One pleasant Karaite custom is that the believer is allowed to have his or her own interpretation of things and not necessarily have to abide by the ruling of the community’s sages. Thus, while some in the community may view the injunction “You shall not boil a kid in its mother’s milk,” as a ban on slaughtering a young goat that is still suckling – others will simply avoid eating a baby goat that was literally boiled in its mother’s milk.
The Karaites are also slightly more egalitarian in regard to women: For example, women are not automatically disqualified as serving as religious witnesses or, technically, from serving as “hachama rashit” (roughly, “chief sage”) the highest title in the Karaite religious hierarchy. (Though in practice the latter is not possible, Lisha says, for modesty’s sake, as Karaite worship involves much low bending over.)
Many of the Karaites in Egypt were goldsmiths, Lisha’s parents, who came to Israel in the state’s early years, among them. “The family was rich and didn’t want to come to Israel,” he says. “My father was always on edge. ‘Too bad we didn’t stay in Egypt,’ he would say. ‘What was here? Nothing, actually.’”
These days, with the aid of Thai workers, Lisha grows cucumbers and tomatoes and raises chickens. When the markets shut down during the coronavirus epidemic he had to destroy tons of vegetables, after giving away as much as he could.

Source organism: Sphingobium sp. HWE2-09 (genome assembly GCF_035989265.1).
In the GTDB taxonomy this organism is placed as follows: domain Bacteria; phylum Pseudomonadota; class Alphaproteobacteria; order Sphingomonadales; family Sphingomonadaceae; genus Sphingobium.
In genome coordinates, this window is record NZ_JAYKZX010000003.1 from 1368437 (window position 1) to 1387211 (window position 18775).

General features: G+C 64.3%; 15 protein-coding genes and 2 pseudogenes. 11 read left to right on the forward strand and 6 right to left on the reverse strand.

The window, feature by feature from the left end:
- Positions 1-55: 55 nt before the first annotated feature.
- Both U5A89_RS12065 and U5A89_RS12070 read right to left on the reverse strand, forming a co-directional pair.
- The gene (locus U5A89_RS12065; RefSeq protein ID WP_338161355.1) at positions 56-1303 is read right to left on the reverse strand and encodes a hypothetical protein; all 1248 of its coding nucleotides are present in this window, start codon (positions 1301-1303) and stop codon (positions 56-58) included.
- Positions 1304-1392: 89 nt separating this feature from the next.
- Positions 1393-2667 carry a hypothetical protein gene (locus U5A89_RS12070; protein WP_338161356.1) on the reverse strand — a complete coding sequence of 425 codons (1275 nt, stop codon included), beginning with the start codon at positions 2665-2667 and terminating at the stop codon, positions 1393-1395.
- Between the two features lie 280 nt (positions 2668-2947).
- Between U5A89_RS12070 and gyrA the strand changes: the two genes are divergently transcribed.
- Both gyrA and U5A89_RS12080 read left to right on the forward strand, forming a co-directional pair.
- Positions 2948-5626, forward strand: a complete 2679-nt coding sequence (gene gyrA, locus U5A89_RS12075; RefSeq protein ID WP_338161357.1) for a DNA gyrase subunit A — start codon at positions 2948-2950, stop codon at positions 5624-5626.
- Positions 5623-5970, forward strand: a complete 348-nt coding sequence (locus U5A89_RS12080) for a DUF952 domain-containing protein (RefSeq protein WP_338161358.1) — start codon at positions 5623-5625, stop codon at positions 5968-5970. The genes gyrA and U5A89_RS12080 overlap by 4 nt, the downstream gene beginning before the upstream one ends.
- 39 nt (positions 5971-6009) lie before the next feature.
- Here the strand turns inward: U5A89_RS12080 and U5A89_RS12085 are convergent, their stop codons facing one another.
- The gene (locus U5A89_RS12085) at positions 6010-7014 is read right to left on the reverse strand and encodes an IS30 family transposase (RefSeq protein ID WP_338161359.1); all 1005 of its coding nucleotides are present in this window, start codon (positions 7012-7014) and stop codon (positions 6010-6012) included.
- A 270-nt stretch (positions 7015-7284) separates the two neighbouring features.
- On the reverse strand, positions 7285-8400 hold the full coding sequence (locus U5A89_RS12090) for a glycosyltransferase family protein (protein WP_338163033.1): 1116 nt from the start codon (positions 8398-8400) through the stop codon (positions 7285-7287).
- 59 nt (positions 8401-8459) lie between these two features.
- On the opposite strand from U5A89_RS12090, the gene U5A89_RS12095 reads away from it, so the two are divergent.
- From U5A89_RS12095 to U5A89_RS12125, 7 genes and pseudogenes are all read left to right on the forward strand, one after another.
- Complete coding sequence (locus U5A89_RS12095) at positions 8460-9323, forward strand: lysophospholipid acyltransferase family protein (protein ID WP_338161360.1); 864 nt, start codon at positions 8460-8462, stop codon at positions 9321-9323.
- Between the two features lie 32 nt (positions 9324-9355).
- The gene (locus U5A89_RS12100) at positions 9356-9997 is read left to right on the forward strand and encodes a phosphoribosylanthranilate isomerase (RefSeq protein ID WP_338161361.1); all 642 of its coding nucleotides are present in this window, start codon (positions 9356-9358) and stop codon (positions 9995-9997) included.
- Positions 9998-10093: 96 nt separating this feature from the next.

Asked about the state’s attitude toward his community, he cites the issue of agriculture first (“Farmers are considered enemies here [in Israel]”). He admits, however, that he has not encountered discrimination on the basis of his Karaite beliefs.
“I was the only Karaite in a whole artillery battalion,” he says. “I was the most popular guy and was picked as the outstanding soldier. We have a good reputation almost everywhere, except in the rabbinate. Someone who asked [former Sephardi Chief Rabbi] Rabbi Ovadia Yosef for permission to marry a Karaite woman said that the rabbi replied, ‘Fine, marry them and put an end to this story.’ He just wanted us to be assimilated into rabbinic Judaism and to disappear. And, unfortunately, we are slowly being assimilated.”
Indeed, even though Lisha is the head of the Karaite Committee in Renan, all three of his sons married non-Karaite women. “It looks as though they have left the Karaites. Well, can I tell them whom to marry?”
Leave it to God
Badia Elgazar, 81, lives in a lovely house on the moshav that he built with his own hands, surrounded by a fruit and vegetable garden that is his pride and joy. He arrived in Israel at the age of 17, from Cairo.